U.S. District Judge Sidney H. Stein in Manhattan issued an injunction blocking the sale of generic Plavix® (clopidogrel bisulfate) after a two-day hearing (Sanofi-Synthelabo v. Apotex Inc., 02cv2255, U.S. District Court for the Southern District of New York). Sanofi-Aventis SA and Bristol-Myers Squibb sought the preliminary injunction against Apotex Inc . to stop sales of the generic drug citing the likelihood that they will prevail in the patent case and that Apotex’s launch last week is causing them irreparable harm. The judge also denied demands by the companies that Apotex be forced to remove from the market the generic product it had already sold to distributors.

The judge said Sanofi had demonstrated that questions Apotex raised as to the validity and enforceability of its patent were without substantial merit and he also concluded Sanofi would suffer irreparable harm if Apotex were permitted to continue selling the generic while any detriment to Apotex was a result of the company’s own calculated risk-taking. The judge also considered the public interest of permitting competition to continue noting that “although there are competing — and substantial — public interests at stake on both sides of this litigation, the balance of those competing public interests slightly favors Sanofi, the public interest in lower-priced drugs is balanced by a significant public interest in encouraging the massive investment in research and development that is required before a new drug can be developed and brought to market.”

The judge said he based his decision on the chances that Apotex could ultimately prove it is entitled to sell its generic drug; the level of irreparable harm each side might suffer; the balance of hardships; and the impact on the public. He also ordered Sanofi to put up bond of $400 million, an amount meant to cover losses Apotex will have suffered if it eventually wins the case. The Canadian drug maker had requested $4 billion; Sanofi and Bristol-Myers argued for $25 million. Apotex said the bond amount was “grossly inadequate” to compensate for the damages it was in jeopardy of incurring, which gives you a glimpse at just what’s at stake in this case – last year’s sales of Plavix were $6.3 billion. It didn’t hurt that an accountant testified for Apotex that the company stood to lose up to $4 billion in costs, future sales and lost opportunity if it was forced to withdraw its drug from the marketplace.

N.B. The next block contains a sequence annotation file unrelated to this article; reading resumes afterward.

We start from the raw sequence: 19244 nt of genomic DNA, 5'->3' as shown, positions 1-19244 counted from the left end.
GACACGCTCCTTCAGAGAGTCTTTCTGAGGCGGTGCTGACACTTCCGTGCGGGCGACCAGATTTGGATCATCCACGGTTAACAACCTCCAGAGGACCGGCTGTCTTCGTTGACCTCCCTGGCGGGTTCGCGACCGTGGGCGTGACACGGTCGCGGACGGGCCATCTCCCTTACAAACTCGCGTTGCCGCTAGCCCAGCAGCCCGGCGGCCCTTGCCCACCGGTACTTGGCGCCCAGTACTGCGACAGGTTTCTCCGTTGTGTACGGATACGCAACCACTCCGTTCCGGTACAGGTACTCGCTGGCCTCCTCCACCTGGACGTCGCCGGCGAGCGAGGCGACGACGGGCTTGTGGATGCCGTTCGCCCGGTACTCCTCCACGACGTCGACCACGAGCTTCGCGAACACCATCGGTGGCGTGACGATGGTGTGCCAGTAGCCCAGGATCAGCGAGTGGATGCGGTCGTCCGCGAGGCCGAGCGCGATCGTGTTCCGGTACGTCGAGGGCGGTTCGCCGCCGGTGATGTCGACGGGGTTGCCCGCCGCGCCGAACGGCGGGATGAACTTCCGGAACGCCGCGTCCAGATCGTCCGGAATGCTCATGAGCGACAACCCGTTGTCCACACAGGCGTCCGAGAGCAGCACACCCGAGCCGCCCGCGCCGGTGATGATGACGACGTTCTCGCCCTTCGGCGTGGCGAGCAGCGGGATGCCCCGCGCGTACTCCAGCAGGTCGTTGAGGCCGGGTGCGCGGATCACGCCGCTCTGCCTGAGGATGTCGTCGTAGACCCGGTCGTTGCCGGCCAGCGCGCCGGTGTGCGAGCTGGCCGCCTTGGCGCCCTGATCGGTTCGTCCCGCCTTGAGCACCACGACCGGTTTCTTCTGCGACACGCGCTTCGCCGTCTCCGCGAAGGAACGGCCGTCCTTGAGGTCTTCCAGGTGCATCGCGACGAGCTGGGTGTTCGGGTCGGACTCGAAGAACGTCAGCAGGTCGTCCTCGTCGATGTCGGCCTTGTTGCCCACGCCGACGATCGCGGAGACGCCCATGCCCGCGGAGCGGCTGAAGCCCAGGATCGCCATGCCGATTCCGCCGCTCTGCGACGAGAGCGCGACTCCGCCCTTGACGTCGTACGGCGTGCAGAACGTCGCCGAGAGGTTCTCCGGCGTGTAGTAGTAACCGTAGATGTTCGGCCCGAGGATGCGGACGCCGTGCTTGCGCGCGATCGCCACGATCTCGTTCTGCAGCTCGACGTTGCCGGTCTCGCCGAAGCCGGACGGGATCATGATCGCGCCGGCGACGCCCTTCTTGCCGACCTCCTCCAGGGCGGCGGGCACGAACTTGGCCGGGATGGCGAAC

Earlier, Apotex agreed to delay selling its drug in return for a minimum of $40-million from Bristol and Sanofi. In return, Apotex would be allowed to introduce its version of Plavix before the patent expired sometime in 2011. State attorneys general, who must approve arrangements between Bristol-Myers and generic drug makers as a result of earlier litigation, rejected the deal between the drug companies. As we said before, this is far from over since the U.S. Federal Trade Commission has initiated a criminal investigation by the Department of Justice. FBI agents have already confiscated documents at Bristol-Myers’ New York headquarters, and both companies received grand jury subpoenas to determine if the agreement broke antitrust laws.

The disputed patent, U.S. Patent No. 4,847,265 (the ’265 patent), covers Plavix’s main ingredient and does not expire until 2011. The first patent covering Sanofi’s oral antiplatelet chiral drug clopidogrel bisulfate (US 4,529,596), was filed in 1983 and expired in July 2003, and claims both enantiomers and their mixture, whereas the ‘265 patent, due to expire in 2011, claims only the (+)-enantiomer. Apotex claims the ‘265 patent is either invalid or would not be infringed by its proposed generic product.

While Sanofi could win the suit against Plavix over the generic, the preliminary injunction may only buy some extra time. Then again, even if the patent is later upheld in court, penalties would be limited under the terms of its deal with Sanofi and Bristol-Myers.

Apotex said it will appeal and it is filing an emergency motion with the Court of Appeals for the Federal Circuit to stay the injunction pending the appeal.

See earlier posts from the Patent Baristas:

Update: Sanofi and Bristol-Myers File for Preliminary Injunction Against Apotex
Apotex To Launch Generic Plavix At Its Own Risk
FTC Rejects Patent Deal by Bristol-Myers and Sanofi
Does Sanofi-Aventis Patent Settlement With Apotex Reveal a Trend?

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